Delhi Responsible For Its Pollution, No Option But to Restrict Private Vehicles: Environment Body
EPCA chief Bhure Lal said even after removing trucks and other commercial vehicles that run on diesel, the remaining vehicles are responsible for a substantial amount of pollution.
New Delhi: The Supreme Court appointed pollution watchdog EPCA said that Delhi’s air quality crisis was largely of its own making and there was no option but to restrict the use of private vehicles as the current improvement brought by showers is temporary at best.
Environment Pollution (Prevention and Control) Authority chief Bhure Lal wrote to the Central Pollution Control Board on Wednesday, asking it to consider steps regarding private vehicles, in the inevitable scenario that air pollution spikes.
Pointing out that 'at best' the air in Delhi was 'very poor', which has dire consequences for human health, Lal wrote, “We have no option but to consider measures that restrict private vehicles.”
Explaining the reasons for this, he noted that vehicles contribute as much as 40 per cent of the total emission load in Delhi and roughly 30 per cent in the region, according to SAFAR emission inventory.
He added that even after removing trucks and other commercial vehicles that run on diesel, the remaining vehicles add up to a substantial load, particularly private diesel vehicles which contribute substantially to both NOx and PM emissions.
He added that “other cities like Paris or Beijing include restriction on private vehicles, which is done either by number plate or by fuel type/age”.
Lal further said that while the Supreme Court had identified vehicles by fuel type and age and directed for a vehicle scheme, which is yet to take off, the only option left was to “look at either a complete ban on all private vehicles (without the identification of petrol or diesel), other than CNG and/or restriction on plying by number plate (odd-even).”
However, he conceded that restriction on private vehicles without adequate public transport “creates huge inconvenience to people.”
Delhi Responsible for Its Poor Air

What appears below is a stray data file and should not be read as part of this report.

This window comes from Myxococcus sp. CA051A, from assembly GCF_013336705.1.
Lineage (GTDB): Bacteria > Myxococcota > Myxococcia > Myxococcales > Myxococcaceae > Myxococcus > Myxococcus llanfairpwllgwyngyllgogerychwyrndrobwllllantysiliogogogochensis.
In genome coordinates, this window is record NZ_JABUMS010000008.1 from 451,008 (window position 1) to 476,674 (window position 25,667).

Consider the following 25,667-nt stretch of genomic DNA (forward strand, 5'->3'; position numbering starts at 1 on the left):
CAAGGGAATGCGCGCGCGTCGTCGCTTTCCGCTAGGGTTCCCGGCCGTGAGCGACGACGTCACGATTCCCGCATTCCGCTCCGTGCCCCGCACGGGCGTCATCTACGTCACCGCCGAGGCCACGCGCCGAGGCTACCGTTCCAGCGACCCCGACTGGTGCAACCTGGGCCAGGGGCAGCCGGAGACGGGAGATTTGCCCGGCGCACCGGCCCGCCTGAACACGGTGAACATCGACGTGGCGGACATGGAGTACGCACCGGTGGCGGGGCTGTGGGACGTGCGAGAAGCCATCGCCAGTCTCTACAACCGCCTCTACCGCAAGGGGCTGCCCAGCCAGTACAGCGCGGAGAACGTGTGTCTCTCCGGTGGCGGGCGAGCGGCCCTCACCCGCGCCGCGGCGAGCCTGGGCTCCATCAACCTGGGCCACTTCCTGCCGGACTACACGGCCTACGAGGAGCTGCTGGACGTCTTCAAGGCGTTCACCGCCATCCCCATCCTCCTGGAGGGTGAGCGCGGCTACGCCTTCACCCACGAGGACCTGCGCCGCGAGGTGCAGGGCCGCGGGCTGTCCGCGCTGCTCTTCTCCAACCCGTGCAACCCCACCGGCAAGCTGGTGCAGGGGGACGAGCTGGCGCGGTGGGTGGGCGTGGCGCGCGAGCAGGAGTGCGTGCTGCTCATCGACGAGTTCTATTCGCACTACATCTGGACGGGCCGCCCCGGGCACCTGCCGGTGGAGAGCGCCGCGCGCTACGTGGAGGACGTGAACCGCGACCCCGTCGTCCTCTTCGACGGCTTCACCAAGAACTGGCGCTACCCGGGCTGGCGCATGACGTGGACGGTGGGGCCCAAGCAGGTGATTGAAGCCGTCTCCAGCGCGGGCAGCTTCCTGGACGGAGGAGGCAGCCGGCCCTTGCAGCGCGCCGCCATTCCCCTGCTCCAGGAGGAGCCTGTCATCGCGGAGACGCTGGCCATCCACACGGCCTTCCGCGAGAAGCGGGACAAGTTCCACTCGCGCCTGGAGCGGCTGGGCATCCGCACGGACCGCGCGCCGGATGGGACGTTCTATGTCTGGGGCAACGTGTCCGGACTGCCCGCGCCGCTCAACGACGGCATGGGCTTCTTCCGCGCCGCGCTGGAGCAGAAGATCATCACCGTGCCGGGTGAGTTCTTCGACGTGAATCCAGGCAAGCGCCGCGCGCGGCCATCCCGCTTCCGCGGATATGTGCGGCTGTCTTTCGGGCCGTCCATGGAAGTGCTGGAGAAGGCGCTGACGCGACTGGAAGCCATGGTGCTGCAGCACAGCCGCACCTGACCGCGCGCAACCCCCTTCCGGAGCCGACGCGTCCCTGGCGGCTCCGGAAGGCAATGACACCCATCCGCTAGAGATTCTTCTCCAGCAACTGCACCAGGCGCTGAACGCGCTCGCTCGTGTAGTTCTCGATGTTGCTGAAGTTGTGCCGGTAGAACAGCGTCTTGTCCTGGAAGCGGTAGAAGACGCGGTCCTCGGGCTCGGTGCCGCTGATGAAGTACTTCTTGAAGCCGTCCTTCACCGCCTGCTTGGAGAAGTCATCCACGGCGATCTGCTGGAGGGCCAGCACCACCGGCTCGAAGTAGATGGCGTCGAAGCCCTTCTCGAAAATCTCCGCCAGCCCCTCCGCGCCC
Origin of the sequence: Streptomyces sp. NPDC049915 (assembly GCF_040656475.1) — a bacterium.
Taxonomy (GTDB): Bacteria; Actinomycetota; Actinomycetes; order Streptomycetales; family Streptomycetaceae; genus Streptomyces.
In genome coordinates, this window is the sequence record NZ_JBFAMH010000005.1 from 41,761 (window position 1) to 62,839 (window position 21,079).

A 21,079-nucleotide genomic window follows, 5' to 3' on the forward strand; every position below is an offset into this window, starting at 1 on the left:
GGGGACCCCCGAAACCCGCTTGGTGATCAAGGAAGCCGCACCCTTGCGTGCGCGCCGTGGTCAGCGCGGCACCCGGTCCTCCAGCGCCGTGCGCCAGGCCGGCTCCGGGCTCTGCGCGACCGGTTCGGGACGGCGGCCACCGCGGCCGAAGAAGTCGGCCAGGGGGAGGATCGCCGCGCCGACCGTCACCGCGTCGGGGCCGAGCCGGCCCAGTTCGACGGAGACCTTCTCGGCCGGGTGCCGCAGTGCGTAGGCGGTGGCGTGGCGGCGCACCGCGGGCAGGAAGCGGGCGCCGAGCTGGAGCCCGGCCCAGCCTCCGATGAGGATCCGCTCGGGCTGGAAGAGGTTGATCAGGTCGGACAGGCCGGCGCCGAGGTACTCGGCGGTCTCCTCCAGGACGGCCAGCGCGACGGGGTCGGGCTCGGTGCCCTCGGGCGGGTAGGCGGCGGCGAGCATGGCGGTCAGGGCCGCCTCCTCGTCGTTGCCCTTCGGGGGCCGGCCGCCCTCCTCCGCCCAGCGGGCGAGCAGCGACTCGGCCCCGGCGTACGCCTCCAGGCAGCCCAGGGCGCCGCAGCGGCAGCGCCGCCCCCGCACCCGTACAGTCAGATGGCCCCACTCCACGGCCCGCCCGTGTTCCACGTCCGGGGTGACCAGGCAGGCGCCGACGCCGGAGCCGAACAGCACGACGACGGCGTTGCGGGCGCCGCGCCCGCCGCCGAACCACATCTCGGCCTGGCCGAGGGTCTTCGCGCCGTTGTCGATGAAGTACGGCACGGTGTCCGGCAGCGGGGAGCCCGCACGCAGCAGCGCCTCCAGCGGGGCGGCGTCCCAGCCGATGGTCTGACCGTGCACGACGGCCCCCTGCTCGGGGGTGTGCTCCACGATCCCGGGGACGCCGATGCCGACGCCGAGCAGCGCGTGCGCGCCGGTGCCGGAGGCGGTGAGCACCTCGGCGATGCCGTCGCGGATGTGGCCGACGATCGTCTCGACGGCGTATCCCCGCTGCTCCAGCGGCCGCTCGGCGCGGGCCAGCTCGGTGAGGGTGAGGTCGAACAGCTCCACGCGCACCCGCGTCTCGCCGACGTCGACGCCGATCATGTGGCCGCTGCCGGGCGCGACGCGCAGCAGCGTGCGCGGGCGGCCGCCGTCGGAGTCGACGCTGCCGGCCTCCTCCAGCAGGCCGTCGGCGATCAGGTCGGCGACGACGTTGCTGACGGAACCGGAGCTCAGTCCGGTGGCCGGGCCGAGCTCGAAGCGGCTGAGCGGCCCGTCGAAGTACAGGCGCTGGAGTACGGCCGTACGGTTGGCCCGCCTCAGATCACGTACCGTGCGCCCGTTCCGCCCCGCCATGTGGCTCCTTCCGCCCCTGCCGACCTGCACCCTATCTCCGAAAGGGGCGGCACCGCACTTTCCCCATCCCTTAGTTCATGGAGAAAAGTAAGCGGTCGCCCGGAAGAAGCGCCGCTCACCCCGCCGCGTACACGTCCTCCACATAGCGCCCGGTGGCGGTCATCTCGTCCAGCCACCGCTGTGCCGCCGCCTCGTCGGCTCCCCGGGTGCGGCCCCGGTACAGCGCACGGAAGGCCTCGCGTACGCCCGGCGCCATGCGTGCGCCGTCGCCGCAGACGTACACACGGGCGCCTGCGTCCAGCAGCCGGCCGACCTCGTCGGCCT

Intermittent and scattered rainfall has improved Delhi’s air from ‘severe’ to ‘very poor’ category. But Lal warned that “rain can also lead to increase in air pollution, as the moisture traps pollutants”.
The Met Department has said that with the wind direction changing and increasing in speed on one hand, and crop burning likely to stop soon, the worst of the November’s air pollution could be behind.
But Lal wrote that this didn’t mean that this was permanent.
“Since Delhi is greatly responsible for its poor air quality this does not mean that air quality could not once again decline in the coming months. It is now clear that the region's own sources of pollution are greatly responsible for the poor air quality we have seen in the past 15 days,” he wrote.
Crop burning can ‘exacerbate’ the situation, but it is also clear that “even if we eliminate crop burning in the coming months, weather conditions will only get more adverse.” With increasing cold, air pollutants will get trapped and Lal said that the need of the hour was to be better prepared.
Emergency Measures Can’t be Proxy for Inaction
Explaining its decision to overturn measures such as ban on construction activities, Lal wrote that he was acutely aware of the economic woes of daily labourers, who went without jobs because of the closure of construction and other industrial activities in the capital. “It is, therefore, clear that-we cannot impose these emergency measures as a proxy for our inaction on long term emission reduction.”
Regarding the entry and exit of trucks in Delhi, he wrote, “It is also clear that the ban on truck entry into Delhi led to improvement in air quality, but again, it cannot be sustained over the 3-4 nights that we imposed it this time. The number of Delhi-bound trucks at the border increased enormously and the situation could have gotten out of hand. Furthermore, halted trucks add to congestion and inconvenience of people who live in nearby cities.”
The need of the hour, Lal said, was the Comprehensive Action Plan (CAP) which has now been notified but still ‘nowhere close to implementation’.
“The question then is, if actions on these crucial measures like public transport are inadequate, should we also not include emergency measures to restrict private vehicles on the days when pollution episodes peak and in particular when there is a prolonged period of high air pollution?” he said.